The first visualization was simple enough to make. We summed the total number of click events in each state, and divided it by the US Census Bureau’s estimation of the population of that state. That gave us an approximation for how often TicketMaster was used in each state. We used Plotly to make a choropleth map of the result, where the darker blue states have the higher proportion of TicketMaster users. This told us that there was a pretty big disparity in terms of how far TicketMaster had penetrated state markets. For instance, Montana had almost no usage, while Illinois had a particularly high proportion. This disparity hinted at the fact that the demand for TicketMaster varied by state, but it was far from conclusive.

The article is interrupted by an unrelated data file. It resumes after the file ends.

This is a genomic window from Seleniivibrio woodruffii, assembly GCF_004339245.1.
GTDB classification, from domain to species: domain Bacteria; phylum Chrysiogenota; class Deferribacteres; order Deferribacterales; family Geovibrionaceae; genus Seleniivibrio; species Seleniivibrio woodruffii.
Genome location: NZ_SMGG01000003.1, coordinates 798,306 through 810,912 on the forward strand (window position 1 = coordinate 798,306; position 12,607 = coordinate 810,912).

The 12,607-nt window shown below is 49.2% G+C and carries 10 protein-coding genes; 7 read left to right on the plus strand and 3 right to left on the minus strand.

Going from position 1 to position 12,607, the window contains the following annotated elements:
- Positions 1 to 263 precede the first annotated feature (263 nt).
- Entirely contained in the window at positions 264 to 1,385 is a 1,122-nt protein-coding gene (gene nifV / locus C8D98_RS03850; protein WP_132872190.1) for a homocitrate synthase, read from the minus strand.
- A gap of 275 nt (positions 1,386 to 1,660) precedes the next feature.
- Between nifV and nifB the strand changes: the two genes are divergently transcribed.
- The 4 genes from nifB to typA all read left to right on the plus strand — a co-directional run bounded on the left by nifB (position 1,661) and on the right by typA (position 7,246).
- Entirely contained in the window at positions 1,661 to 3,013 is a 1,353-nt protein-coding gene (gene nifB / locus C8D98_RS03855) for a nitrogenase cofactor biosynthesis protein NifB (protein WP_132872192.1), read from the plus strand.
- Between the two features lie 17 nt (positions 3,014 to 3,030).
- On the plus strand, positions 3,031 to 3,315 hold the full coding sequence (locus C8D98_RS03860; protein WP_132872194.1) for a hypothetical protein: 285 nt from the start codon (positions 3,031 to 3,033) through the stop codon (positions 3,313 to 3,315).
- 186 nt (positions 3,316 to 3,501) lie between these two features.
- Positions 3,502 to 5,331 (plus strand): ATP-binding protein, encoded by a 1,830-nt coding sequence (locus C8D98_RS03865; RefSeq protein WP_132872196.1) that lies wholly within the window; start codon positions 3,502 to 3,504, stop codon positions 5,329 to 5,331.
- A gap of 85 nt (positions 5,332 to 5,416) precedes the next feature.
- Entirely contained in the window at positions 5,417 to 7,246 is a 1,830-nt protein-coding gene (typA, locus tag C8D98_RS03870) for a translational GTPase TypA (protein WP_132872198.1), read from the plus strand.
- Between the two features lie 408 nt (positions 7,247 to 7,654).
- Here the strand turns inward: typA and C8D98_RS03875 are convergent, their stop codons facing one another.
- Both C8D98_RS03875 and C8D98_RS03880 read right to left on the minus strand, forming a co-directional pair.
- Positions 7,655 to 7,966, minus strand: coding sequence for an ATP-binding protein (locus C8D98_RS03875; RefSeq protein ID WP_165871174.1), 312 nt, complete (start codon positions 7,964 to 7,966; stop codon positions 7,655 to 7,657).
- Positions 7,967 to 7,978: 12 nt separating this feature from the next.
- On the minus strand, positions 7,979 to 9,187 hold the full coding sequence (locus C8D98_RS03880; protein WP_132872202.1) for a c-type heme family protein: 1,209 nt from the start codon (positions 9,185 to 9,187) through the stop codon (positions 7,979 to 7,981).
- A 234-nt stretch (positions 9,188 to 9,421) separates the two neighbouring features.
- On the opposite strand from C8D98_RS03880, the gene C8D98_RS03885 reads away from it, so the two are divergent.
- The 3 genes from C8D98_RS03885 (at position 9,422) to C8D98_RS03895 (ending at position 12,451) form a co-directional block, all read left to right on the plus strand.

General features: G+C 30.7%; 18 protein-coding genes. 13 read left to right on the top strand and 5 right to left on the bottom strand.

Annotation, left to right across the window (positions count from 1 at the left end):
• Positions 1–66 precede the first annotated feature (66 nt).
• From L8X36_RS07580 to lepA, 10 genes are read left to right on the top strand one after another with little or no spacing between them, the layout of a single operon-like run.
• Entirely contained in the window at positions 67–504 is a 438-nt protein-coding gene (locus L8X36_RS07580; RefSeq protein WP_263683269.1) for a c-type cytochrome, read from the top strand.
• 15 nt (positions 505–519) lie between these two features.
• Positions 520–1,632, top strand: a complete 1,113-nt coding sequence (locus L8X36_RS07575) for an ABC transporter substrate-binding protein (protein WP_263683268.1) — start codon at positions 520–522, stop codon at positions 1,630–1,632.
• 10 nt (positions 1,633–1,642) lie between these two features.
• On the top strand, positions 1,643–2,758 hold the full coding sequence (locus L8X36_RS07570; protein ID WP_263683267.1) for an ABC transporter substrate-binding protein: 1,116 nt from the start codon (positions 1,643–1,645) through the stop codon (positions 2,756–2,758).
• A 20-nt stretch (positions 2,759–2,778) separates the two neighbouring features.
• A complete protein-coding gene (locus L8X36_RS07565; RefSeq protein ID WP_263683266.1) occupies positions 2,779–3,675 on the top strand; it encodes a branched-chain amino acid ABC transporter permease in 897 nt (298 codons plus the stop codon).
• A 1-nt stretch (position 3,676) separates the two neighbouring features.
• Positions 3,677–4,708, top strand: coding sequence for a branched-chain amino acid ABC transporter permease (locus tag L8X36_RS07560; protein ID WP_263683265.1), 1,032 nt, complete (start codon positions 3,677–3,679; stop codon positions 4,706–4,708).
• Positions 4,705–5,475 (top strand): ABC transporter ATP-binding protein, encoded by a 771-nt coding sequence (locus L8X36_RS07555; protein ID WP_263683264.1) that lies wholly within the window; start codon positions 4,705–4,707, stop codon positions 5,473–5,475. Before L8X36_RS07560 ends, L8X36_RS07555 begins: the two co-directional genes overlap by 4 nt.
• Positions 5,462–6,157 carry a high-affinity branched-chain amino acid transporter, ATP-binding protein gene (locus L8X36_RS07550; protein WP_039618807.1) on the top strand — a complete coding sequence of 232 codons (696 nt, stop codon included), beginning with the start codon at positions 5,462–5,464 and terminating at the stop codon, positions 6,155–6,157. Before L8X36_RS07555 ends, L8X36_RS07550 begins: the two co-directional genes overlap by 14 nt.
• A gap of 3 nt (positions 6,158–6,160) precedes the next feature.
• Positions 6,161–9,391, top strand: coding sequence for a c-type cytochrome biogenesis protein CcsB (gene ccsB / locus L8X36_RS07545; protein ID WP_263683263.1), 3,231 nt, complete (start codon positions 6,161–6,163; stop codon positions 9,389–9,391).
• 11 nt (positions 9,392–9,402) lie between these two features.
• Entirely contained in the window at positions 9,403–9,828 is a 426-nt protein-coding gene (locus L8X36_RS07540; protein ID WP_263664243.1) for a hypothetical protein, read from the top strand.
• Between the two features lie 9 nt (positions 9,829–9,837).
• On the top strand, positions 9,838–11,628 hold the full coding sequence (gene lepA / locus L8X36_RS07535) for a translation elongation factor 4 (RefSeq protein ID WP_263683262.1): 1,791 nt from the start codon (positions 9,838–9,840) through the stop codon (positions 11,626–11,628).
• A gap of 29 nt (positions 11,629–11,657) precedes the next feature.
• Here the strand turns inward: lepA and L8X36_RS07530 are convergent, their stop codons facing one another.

Next, we took a look at the average ticket prices of each state. This was just a matter of creating another chloropleth map, this time using darker greens to mean higher prices (pure white means that there was no information about ticket price in that state). We found two interesting things: 1. none of us could afford the average ticket price in a lot of states and 2. the states were largely uniform in average price, with the exceptions of Delaware and Nevada. We still aren’t quite sure why Delaware has such high prices, but we chocked up the price disparity in Nevada to Las Vegas-based shows. The relatively low variance in average price by state told us something important: artists weren’t using price discrimination by geography nearly as much as they should be.